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H. Tamai, T. Miyata, K. Saito, N. Osumi; Pax6 transcriptional factor is involved in interkinetic nuclear migration in the developing cerevral cortex. . Invest. Ophthalmol. Vis. Sci. 2004;45(13):5327.
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© ARVO (1962-2015); The Authors (2016-present)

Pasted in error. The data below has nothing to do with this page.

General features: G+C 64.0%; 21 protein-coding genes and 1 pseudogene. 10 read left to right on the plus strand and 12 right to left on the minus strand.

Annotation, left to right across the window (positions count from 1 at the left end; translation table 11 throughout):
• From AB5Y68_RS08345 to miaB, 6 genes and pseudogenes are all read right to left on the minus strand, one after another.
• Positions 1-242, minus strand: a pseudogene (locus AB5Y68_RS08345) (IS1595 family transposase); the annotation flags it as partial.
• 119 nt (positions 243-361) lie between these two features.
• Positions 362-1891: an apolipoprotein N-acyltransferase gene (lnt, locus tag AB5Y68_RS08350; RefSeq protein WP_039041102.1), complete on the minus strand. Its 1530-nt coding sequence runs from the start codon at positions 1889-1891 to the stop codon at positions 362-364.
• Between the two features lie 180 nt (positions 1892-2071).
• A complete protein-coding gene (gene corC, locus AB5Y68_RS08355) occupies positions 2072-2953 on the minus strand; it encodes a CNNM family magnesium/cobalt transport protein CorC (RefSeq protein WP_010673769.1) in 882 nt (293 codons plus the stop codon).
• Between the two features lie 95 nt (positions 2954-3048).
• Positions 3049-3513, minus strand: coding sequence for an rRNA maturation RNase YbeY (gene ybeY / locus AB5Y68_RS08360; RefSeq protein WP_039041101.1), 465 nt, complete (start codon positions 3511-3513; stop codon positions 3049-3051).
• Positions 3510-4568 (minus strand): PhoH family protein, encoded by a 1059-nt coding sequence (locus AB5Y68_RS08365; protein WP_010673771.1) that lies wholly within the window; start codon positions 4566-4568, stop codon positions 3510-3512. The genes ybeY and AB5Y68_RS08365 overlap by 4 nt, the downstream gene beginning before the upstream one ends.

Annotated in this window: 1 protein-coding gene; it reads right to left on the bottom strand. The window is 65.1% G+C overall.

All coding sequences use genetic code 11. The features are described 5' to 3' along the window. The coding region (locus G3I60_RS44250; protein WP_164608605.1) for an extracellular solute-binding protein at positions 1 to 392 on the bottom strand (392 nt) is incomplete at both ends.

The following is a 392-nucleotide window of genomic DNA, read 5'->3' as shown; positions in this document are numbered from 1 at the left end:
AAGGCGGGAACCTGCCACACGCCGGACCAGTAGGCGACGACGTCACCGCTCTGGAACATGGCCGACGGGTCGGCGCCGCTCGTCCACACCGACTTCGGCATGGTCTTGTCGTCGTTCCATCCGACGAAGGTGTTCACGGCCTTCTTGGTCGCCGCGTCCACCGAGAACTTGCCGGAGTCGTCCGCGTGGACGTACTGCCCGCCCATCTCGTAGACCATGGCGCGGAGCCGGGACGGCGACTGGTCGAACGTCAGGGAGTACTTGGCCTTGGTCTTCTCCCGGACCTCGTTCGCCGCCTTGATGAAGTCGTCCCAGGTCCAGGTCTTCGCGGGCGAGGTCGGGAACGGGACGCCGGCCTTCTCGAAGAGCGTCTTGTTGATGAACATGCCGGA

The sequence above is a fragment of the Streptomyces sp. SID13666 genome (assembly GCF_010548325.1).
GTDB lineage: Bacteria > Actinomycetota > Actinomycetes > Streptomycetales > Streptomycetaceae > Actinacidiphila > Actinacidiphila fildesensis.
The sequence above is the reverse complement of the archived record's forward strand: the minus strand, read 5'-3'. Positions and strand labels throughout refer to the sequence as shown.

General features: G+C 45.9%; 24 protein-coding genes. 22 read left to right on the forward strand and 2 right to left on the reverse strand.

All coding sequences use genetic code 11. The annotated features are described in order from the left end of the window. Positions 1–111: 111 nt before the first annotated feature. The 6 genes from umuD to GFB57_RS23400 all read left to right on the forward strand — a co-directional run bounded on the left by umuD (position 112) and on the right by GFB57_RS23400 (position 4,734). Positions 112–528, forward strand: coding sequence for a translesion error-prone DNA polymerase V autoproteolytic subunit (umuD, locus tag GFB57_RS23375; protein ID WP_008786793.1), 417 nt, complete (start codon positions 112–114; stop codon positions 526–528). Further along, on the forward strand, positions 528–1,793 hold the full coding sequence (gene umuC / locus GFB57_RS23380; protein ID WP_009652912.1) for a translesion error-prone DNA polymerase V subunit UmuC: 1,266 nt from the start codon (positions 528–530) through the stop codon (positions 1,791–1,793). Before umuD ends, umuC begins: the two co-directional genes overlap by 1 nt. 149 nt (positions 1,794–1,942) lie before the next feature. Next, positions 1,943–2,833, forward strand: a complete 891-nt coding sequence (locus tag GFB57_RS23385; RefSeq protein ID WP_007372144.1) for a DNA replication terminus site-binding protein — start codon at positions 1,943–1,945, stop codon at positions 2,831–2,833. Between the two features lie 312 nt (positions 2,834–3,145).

Purpose: During development, neural stem cells of the central nervous system including the cerebral cortex and retina show pseudostratified structure, and enormously proliferate to produce a large number of neurons and glial cells. The neuroepithelial cells has long apical and basal processes, and the nucleus moves up and down within the cell according to the cell cycle (i.e., interkinetic nuclear migration); mitosis occurs at the apical (ventricular) surface, and the nucleus is located at the basal half in S phase. The molecular mechanism of this interkinetic nuclear migration is still unknown. Transcriptional factor Pax6 is strongly expressed in the neuroepithelial cells, and required for neurogenesis and neuronal specification. Pax6 deficient mice have cell kinetic abnormalities such as cell cycle elongation and mitotic mis–position in the cerebral cortex. To investigate a possibility that Pax6 is involved in interkinetic nuclear migration in the developing cerebral cortex, we examined the distribution of mitotic cells and recorded neuroepithelial cell behavior in the cerebral cortex of wild type Sprague–Dawley (SD) rat and Pax6 deficient rat embryos. Methods: Mitotic cells in the cortex primordium were detected with anti phosphorylated histone H3 antibody. Interkinetic nuclear migration was observed in live cortical slices. Cortex primordia were dissected out and neuroepithelial cells were labeled with fluorescent dye, DiI. The labeled cortex was cut into slices, which were embedded in collagen gel. Behavior of labeled cells was observed under a fluorescent microscope for 10 hours. Results: In the cortex primordium of Pax6 deficient rat, the number of cells dividing at the apical surface decreased and cells dividing at the basal side conversely increased compared with SD rat. Furthermore, abnormal interkinetic nuclear migration patterns such as premature descent of S–phase cells,unsteady ascent or descent of G2–phase cells, and ectopic cell dividion were observed in the Pax6 deficient rat. Conclusions: These results suggest that Pax6 is involved in interkinetic nucear migration in the cortex neuroepithelial cells. The images of cell behavior of the Pax6 deficient rat imply that the anchor apparatus at the apical side of the neuroepithelial cells becomes weakened. It is thus possible that transcriptional factor Pax6 may regulate expression of molecule(s) within the apical anchor.
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